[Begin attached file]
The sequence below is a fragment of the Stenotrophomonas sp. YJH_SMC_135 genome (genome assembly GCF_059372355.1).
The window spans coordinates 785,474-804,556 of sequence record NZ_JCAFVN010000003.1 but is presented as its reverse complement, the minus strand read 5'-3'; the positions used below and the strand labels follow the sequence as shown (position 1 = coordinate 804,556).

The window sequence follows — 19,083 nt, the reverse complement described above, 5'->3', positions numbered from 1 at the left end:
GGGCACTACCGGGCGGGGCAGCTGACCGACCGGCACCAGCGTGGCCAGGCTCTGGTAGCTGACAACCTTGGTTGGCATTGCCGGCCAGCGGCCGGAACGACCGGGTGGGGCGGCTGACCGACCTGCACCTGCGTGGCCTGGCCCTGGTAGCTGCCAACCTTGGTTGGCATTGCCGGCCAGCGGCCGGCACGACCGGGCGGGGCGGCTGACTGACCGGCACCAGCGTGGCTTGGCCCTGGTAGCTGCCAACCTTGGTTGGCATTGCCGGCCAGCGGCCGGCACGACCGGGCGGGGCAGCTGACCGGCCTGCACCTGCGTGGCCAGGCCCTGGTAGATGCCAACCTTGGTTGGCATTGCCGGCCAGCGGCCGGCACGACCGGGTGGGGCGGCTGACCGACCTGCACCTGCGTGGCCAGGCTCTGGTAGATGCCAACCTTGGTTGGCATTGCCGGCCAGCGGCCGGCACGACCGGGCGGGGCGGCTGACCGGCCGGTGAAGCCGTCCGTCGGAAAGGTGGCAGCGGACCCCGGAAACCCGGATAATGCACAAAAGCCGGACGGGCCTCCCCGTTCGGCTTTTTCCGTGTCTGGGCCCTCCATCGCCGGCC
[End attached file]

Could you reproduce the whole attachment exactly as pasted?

The sequence below is a fragment of the Stenotrophomonas sp. YJH_SMC_135 genome (genome assembly GCF_059372355.1).
The window spans coordinates 785,474-804,556 of sequence record NZ_JCAFVN010000003.1 but is presented as its reverse complement, the minus strand read 5'-3'; the positions used below and the strand labels follow the sequence as shown (position 1 = coordinate 804,556).

The window sequence follows — 19,083 nt, the reverse complement described above, 5'->3', positions numbered from 1 at the left end:
GGGCACTACCGGGCGGGGCAGCTGACCGACCGGCACCAGCGTGGCCAGGCTCTGGTAGCTGACAACCTTGGTTGGCATTGCCGGCCAGCGGCCGGAACGACCGGGTGGGGCGGCTGACCGACCTGCACCTGCGTGGCCTGGCCCTGGTAGCTGCCAACCTTGGTTGGCATTGCCGGCCAGCGGCCGGCACGACCGGGCGGGGCGGCTGACTGACCGGCACCAGCGTGGCTTGGCCCTGGTAGCTGCCAACCTTGGTTGGCATTGCCGGCCAGCGGCCGGCACGACCGGGCGGGGCAGCTGACCGGCCTGCACCTGCGTGGCCAGGCCCTGGTAGATGCCAACCTTGGTTGGCATTGCCGGCCAGCGGCCGGCACGACCGGGTGGGGCGGCTGACCGACCTGCACCTGCGTGGCCAGGCTCTGGTAGATGCCAACCTTGGTTGGCATTGCCGGCCAGCGGCCGGCACGACCGGGCGGGGCGGCTGACCGGCCGGTGAAGCCGTCCGTCGGAAAGGTGGCAGCGGACCCCGGAAACCCGGATAATGCACAAAAGCCGGACGGGCCTCCCCGTTCGGCTTTTTCCGTGTCTGGGCCCTCCATCGCCGGCC